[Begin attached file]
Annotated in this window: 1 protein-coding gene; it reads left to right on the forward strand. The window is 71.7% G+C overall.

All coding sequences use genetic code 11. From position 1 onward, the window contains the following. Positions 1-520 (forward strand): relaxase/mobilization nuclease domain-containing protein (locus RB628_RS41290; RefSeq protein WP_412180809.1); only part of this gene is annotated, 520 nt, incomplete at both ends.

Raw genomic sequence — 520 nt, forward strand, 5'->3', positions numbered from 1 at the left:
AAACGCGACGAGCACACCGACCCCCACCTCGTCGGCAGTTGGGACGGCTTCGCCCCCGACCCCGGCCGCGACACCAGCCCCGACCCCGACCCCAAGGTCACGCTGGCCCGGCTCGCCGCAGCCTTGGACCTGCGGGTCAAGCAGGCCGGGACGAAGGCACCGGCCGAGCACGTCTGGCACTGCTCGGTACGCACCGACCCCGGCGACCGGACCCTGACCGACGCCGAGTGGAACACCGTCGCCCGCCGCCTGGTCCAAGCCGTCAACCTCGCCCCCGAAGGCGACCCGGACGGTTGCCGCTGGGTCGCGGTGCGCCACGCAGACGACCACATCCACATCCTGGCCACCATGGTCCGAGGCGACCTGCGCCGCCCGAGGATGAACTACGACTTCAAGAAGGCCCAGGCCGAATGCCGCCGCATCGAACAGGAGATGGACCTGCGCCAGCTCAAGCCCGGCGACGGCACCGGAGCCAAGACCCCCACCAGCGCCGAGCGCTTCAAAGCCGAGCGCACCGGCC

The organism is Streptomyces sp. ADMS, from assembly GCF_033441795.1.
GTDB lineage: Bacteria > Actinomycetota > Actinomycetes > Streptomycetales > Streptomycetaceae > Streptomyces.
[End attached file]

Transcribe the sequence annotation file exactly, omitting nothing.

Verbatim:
Annotated in this window: 1 protein-coding gene; it reads left to right on the forward strand. The window is 71.7% G+C overall.

All coding sequences use genetic code 11. From position 1 onward, the window contains the following. Positions 1-520 (forward strand): relaxase/mobilization nuclease domain-containing protein (locus RB628_RS41290; RefSeq protein WP_412180809.1); only part of this gene is annotated, 520 nt, incomplete at both ends.

Raw genomic sequence — 520 nt, forward strand, 5'->3', positions numbered from 1 at the left:
AAACGCGACGAGCACACCGACCCCCACCTCGTCGGCAGTTGGGACGGCTTCGCCCCCGACCCCGGCCGCGACACCAGCCCCGACCCCGACCCCAAGGTCACGCTGGCCCGGCTCGCCGCAGCCTTGGACCTGCGGGTCAAGCAGGCCGGGACGAAGGCACCGGCCGAGCACGTCTGGCACTGCTCGGTACGCACCGACCCCGGCGACCGGACCCTGACCGACGCCGAGTGGAACACCGTCGCCCGCCGCCTGGTCCAAGCCGTCAACCTCGCCCCCGAAGGCGACCCGGACGGTTGCCGCTGGGTCGCGGTGCGCCACGCAGACGACCACATCCACATCCTGGCCACCATGGTCCGAGGCGACCTGCGCCGCCCGAGGATGAACTACGACTTCAAGAAGGCCCAGGCCGAATGCCGCCGCATCGAACAGGAGATGGACCTGCGCCAGCTCAAGCCCGGCGACGGCACCGGAGCCAAGACCCCCACCAGCGCCGAGCGCTTCAAAGCCGAGCGCACCGGCC

The organism is Streptomyces sp. ADMS, from assembly GCF_033441795.1.
GTDB lineage: Bacteria > Actinomycetota > Actinomycetes > Streptomycetales > Streptomycetaceae > Streptomyces.